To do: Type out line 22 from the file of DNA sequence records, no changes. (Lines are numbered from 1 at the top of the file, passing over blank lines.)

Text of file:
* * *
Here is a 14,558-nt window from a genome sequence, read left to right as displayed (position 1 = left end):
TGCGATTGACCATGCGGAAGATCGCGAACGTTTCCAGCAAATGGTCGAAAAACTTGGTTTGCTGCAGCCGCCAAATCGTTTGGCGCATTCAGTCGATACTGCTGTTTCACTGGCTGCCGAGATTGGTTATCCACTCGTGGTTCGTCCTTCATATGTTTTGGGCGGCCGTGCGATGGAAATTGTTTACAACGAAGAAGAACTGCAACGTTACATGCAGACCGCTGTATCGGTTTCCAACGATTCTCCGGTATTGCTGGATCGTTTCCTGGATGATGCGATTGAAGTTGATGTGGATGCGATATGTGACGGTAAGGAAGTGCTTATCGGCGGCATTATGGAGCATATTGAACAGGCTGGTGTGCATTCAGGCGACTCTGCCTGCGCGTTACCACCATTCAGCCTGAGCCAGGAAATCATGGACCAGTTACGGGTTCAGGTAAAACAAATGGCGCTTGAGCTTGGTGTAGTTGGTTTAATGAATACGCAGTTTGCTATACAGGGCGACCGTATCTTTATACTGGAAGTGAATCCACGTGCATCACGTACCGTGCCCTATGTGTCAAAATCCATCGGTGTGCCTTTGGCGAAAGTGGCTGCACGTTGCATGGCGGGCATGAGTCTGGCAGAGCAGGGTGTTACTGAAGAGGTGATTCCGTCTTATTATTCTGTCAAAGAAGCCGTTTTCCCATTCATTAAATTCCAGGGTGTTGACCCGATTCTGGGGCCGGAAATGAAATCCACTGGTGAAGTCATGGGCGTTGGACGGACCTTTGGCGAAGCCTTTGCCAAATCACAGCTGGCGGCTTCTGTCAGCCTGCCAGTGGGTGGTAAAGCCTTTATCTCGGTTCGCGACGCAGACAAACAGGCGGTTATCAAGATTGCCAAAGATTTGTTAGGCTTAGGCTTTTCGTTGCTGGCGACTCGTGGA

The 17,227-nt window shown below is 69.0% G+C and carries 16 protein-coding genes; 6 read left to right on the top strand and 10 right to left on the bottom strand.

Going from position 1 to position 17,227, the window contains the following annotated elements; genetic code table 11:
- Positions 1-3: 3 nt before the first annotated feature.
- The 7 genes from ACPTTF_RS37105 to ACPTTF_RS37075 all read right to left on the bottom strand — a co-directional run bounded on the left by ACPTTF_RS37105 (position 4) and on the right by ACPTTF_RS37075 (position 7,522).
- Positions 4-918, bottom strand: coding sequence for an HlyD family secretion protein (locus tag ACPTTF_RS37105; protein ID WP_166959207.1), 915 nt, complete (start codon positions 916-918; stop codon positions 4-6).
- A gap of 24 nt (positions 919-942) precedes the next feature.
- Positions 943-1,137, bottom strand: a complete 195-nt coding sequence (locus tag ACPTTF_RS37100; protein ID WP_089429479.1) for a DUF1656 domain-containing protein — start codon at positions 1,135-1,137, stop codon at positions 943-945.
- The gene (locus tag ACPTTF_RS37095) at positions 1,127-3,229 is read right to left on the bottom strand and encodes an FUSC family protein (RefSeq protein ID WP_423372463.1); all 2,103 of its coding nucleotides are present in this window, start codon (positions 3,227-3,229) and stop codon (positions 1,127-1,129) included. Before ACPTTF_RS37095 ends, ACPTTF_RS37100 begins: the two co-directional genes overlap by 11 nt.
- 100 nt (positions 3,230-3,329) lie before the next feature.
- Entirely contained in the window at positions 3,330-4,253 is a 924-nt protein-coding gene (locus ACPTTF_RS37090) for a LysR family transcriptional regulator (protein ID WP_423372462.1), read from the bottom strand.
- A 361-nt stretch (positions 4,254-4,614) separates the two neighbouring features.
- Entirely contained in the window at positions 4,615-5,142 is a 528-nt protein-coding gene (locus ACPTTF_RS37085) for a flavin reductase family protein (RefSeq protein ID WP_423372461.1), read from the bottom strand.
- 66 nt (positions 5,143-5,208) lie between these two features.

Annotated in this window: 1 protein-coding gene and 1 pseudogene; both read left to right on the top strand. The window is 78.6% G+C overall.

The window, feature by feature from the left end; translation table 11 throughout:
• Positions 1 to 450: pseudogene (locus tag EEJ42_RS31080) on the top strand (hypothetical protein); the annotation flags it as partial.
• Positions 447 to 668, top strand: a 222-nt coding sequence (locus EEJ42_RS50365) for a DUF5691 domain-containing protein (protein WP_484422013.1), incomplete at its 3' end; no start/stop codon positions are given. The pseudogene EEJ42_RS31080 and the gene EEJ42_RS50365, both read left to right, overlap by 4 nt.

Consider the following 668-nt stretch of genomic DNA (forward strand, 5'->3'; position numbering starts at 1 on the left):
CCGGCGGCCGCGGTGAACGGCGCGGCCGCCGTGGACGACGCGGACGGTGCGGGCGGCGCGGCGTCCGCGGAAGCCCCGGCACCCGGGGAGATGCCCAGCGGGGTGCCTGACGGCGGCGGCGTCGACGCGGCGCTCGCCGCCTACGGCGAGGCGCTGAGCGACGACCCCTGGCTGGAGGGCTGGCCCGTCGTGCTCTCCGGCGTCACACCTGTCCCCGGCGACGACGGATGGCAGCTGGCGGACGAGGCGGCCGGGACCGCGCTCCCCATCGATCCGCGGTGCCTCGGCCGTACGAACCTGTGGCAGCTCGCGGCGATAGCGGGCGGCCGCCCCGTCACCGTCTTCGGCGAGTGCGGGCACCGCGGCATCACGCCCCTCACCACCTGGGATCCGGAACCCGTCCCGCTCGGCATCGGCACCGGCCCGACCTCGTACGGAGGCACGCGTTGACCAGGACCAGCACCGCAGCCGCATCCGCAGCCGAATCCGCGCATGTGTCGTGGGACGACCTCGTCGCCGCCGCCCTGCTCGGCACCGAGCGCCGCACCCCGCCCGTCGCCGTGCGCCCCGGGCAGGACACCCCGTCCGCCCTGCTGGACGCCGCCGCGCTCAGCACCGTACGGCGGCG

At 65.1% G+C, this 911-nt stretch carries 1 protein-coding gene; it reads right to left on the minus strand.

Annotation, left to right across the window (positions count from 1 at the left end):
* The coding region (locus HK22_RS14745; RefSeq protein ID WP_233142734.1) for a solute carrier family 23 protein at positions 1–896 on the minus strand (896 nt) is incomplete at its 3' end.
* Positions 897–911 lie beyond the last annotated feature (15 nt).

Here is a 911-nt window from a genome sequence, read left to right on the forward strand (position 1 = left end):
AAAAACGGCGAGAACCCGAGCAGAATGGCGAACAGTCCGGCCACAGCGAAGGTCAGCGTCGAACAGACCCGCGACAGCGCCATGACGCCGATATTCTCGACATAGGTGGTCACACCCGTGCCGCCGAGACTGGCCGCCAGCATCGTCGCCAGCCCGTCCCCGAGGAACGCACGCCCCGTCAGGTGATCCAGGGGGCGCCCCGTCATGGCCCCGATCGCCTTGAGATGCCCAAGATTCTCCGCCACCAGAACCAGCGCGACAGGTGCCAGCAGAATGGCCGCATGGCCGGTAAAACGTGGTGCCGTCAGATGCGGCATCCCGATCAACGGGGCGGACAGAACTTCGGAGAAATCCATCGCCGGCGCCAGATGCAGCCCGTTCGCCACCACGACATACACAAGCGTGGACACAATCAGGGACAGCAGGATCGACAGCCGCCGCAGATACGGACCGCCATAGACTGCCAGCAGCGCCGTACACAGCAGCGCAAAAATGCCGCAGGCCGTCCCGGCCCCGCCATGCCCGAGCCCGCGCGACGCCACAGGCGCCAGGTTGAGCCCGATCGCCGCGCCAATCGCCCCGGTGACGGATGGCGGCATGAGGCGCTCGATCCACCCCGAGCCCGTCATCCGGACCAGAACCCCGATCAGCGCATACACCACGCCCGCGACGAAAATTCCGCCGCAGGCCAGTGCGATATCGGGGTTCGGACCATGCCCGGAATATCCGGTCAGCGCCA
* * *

At 65.1% G+C, this 911-nt stretch carries 1 protein-coding gene; it reads right to left on the minus strand.